‘That means that the best human that is ready for that challenge, will be able to do it. Rather than someone that always just practises the exact obstacles, which will be at that exact race. Like they can get really good at that one race, but then they won't be a really good all-round obstacle racer.’

RSNG Do you have any mental techniques for when the going gets tough and you need that extra bit of focus? JA ‘I do like to try and smile. If you smile, even if you're in the worst possible situation, it changes something in your brain or something, and just makes everything a little bit better.’

‘So normally I smile and laugh at myself, like look at the stupid position you're in now. What the hell, how the hell did you get here? Then if you just think like that and just think how stupid life actually is, and the situation you’re in, it kind of does cheer you up a little bit.’

**RSNG Do you train using exercises for injury prevention? ‘Not really that I have done. I'm sure there are some that would have been helpful, but I think being a more overall rounded athlete is going to keep me a little bit more injury-free anyway.’

‘Because I am stronger than most runners, and I'm more of a runner than most strength athletes, I have got this sort of more rounded fitness, which I think is healthier. It keeps you less prone to injuries.’

We're all like endorphin junkies, aren't we, and the best endorphins you can get come from exercise!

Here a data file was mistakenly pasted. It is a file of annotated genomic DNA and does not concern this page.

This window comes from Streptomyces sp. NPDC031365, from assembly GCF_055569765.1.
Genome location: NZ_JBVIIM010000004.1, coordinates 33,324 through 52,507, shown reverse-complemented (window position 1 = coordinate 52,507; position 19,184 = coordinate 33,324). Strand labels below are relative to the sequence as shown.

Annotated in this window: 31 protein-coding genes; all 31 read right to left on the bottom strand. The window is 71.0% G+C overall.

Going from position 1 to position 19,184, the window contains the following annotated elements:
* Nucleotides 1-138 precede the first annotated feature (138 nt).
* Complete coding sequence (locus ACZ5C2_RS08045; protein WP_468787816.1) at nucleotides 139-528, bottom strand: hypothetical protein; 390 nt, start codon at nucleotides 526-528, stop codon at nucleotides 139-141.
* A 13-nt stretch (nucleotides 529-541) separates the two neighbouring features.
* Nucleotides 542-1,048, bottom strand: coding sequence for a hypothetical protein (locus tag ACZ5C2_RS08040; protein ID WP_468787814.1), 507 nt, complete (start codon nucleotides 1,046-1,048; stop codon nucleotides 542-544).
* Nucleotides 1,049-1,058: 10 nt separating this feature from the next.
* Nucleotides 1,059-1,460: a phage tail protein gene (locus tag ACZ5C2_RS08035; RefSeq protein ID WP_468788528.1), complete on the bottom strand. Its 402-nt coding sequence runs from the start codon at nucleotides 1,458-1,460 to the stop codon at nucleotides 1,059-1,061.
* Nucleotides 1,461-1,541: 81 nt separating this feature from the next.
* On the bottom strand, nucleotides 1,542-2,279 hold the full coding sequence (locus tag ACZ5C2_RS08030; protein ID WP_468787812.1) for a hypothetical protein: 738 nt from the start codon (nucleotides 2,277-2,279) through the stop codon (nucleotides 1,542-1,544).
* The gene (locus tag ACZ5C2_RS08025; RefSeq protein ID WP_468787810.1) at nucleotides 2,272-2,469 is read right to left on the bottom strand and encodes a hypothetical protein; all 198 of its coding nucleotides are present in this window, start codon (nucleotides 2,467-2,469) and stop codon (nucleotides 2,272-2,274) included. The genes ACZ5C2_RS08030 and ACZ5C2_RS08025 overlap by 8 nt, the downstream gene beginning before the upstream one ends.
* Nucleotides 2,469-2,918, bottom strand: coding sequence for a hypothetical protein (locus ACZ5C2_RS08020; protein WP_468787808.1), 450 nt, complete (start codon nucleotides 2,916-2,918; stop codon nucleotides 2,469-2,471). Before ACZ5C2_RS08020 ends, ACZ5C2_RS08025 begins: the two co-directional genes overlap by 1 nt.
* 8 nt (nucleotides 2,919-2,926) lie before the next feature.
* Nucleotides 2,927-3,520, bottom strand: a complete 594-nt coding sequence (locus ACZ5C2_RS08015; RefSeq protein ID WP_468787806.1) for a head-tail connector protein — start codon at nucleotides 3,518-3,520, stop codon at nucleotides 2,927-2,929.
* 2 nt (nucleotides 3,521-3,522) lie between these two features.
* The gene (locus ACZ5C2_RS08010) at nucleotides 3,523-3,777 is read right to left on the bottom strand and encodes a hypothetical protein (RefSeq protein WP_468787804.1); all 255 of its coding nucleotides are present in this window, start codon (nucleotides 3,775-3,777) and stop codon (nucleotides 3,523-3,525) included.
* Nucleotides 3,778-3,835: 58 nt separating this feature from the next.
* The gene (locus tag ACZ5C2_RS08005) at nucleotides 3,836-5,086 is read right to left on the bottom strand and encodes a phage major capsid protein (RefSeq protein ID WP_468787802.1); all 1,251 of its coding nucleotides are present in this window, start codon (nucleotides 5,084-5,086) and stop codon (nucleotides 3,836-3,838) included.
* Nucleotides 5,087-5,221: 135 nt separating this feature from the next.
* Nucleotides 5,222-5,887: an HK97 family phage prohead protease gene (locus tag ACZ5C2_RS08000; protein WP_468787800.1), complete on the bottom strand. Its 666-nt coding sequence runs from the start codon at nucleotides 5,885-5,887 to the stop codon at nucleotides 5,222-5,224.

RSNG When it comes to preparing for obstacles, do you tackle them outside the races? JA ‘I never actually practise any obstacles at all. I just like, go and do training which I think will improve me, which I enjoy. Things like climbing. For something like the Spartan spear throw, I think because I don't practise it, when I get to it I'm normally ultra-focused and I'm not going to miss that one spear throw.’

‘If you threw a spear every single day, you'd probably miss three out of ten. That means when you get to the race, you're likely to miss three out of ten spear throws, whereas I think when I get there, it's like my entire world revolves around throwing that spear and hitting it into the hay bale. So, normally I do hit them in the races.’

RSNG Do you find training outdoors in the cold and different conditions therapeutic, in a way? JA ‘Yes. If you leave work, feeling stressed and then you drive home and then get in, you'll just feel stressed. Whereas if you run home, you get home and you've got more energy and you feel free, and you feel uplifted.’

‘I found that out a long, long time ago. It's just kind of nice that a lot of research is pointing to the same thing, so going out and getting into nature and expending energy can actually give you more energy.’

‘It’s is a funny thing, but we're all like endorphin junkies, aren't we, and the best endorphins you can get come from exercise!’

WHAT NEXT? Find out how Joe De Cena, founder of Spartan Racing turned running through mud into a worldwide mission…

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Comments are for information only and should not replace medical care or recommendations. Please check with your Doctor before embarking on exercise or nutrition regimes for the first time.